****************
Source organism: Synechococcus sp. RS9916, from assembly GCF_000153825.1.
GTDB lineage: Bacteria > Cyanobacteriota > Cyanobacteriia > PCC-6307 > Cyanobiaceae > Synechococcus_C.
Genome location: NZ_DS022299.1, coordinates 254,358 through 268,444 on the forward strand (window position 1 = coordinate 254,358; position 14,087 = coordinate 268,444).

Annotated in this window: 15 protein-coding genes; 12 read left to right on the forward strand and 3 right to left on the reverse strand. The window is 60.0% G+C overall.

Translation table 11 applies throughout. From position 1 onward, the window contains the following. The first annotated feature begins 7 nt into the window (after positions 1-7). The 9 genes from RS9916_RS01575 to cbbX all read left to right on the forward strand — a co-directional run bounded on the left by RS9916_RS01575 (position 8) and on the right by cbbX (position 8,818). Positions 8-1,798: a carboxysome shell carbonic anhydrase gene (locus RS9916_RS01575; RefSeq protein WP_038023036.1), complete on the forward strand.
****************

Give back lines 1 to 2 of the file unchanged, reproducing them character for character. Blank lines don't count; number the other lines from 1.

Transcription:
Source organism: Synechococcus sp. RS9916, from assembly GCF_000153825.1.
GTDB lineage: Bacteria > Cyanobacteriota > Cyanobacteriia > PCC-6307 > Cyanobiaceae > Synechococcus_C.